Which petunias are best for window boxes and hanging baskets?
Surfinia petunias were the first trailing petunias to be developed and have become a must-have for window boxes and hanging baskets ideas, especially as they flower abundantly all summer long. They’re available in a stunning range of colors too.
What’s a good petunia for patio pots?
By combining petunias and calibrochoas breeders have created petchoas, a good choice for your patio gardening ideas. They’re easy to grow, sun-loving annuals that come in a fabulous range of colours and create an attractive billowing form.
Million bell petunias are another star of the patio plant scene, smothered in a mass of small, prolific flowers. Available in a range of colors, they flower practically non-stop and don’t need deadheading. Technically these plants are not petunias but calibrochoas. This means they’re a little more drought tolerant making them a good choice for containers.
Can I grow petunias from seed?
Thinking about trying how to grow petunias from seed? If you want to give this a go, start them indoors about 10 weeks before you want to plant them outside. Petunia seeds are very fine and dust-like so you need to be careful when handling them. They also needs lots of light and plenty of water in order to germinate. When the plants have three leaves, it's time to transfer them out to the garden.
It's always pleasing to learn how to grow flowers from seed, but with so many affordable plug plants to choose from at the garden center it might be easiest to opt for those.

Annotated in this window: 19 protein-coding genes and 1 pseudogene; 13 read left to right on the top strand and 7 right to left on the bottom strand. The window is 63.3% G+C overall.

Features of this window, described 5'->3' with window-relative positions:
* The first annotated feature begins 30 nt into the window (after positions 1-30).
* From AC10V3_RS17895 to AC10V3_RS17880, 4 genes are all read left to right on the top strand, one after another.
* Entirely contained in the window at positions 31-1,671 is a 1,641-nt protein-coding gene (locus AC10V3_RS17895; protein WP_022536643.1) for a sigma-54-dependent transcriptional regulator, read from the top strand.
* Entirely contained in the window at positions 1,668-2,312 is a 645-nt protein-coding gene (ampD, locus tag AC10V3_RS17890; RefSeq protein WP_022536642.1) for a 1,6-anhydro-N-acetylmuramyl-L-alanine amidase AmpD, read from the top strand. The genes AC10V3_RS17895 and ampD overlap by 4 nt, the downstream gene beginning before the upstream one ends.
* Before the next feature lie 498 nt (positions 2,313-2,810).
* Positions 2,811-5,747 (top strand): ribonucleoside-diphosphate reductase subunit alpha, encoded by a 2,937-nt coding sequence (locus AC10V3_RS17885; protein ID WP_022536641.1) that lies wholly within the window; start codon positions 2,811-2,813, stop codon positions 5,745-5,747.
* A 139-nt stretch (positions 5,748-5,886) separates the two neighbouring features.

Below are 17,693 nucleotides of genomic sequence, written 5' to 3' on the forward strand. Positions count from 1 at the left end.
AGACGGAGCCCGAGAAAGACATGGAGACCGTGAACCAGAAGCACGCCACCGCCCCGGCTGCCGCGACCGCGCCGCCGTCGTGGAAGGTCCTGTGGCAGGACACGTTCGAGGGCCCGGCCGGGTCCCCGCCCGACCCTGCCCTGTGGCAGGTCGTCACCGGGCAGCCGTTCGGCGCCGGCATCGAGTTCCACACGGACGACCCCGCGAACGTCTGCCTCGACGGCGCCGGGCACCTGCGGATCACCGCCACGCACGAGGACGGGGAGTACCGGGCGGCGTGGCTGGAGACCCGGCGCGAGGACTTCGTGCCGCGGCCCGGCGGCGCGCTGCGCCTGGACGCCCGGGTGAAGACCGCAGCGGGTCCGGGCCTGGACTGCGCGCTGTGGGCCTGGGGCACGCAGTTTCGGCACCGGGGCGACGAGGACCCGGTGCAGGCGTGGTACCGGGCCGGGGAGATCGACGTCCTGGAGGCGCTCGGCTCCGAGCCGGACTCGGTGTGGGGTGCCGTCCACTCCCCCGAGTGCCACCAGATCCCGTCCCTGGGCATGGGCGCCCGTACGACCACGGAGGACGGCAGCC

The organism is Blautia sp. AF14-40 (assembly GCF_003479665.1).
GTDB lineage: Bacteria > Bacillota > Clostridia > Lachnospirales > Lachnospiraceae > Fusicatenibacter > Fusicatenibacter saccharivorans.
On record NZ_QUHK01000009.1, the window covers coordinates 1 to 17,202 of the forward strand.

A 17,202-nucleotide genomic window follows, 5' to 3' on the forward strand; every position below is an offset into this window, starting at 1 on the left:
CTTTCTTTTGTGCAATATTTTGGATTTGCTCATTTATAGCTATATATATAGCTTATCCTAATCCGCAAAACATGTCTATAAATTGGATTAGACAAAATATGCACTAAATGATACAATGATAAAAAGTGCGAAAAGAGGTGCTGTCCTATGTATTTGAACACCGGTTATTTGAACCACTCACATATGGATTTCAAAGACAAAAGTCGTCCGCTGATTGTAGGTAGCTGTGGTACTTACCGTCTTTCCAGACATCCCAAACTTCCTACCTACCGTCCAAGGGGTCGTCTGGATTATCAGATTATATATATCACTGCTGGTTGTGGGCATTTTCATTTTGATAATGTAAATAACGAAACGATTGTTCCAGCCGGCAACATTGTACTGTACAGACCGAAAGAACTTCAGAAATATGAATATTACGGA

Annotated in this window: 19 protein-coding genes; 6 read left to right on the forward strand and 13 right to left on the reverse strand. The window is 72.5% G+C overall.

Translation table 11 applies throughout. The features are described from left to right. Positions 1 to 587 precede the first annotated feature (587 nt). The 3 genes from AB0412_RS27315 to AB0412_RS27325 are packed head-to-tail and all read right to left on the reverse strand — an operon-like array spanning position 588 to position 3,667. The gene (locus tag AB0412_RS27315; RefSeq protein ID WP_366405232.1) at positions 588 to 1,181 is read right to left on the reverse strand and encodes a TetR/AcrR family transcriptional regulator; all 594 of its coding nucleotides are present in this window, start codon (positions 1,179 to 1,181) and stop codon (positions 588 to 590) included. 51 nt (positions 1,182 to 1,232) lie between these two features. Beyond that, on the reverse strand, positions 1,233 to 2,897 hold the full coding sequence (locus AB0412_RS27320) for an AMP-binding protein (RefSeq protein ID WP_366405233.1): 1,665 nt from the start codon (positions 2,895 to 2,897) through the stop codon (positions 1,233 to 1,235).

How do you take care of potted petunias?
One of the key things to know about how to grow petunias is that petunias love their food! Apply a slow release fertilizer when you plant them, then follow up with repeat liquid feeding every couple of weeks throughout summer. Make sure they get plenty of full sun too – at least six hours a day if possible if you want to be sure of getting the most spectacular blooms.
Do petunias grow back every year?
When it comes to how to grow petunias, it’s easiest to treat petunias like annuals and replace them every year. They can end of looking pretty straggly by the end of summer anyway. However, if your plants are still healthy you can try overwintering them indoors in a warm spot from autumn onwards or propagating new plants from your existing stock.
How do you keep petunias blooming?
There are three basic demands for how to grow petunias successfully: sunlight, water and liquid feed. The more sunshine they're exposed to the more flowers they will produce. When it comes to watering plants, check the soil daily with your fingertip and make sure it stays hydrated. But if your foliage begins to turn yellow, it’s a sure sign that the roots are probably waterlogged so it's time to cut back on the watering routine.
More than anything else, fertilizing every seven to ten days is a must to keep plants well fed and covered with flowers.
How do you stop petunias going straggly?
By midsummer, petunias can start to get a little leggy, producing blossoms at the tips of long, leafless stems. To keep them tidy and producing more flowers, prune the shoots back to about half their length. This will encourage more flowers. After pruning, fertilize and water the plants well to encourage new growth and more flowers. The plants may look ragged at first but they’ll soon bounce back better than ever.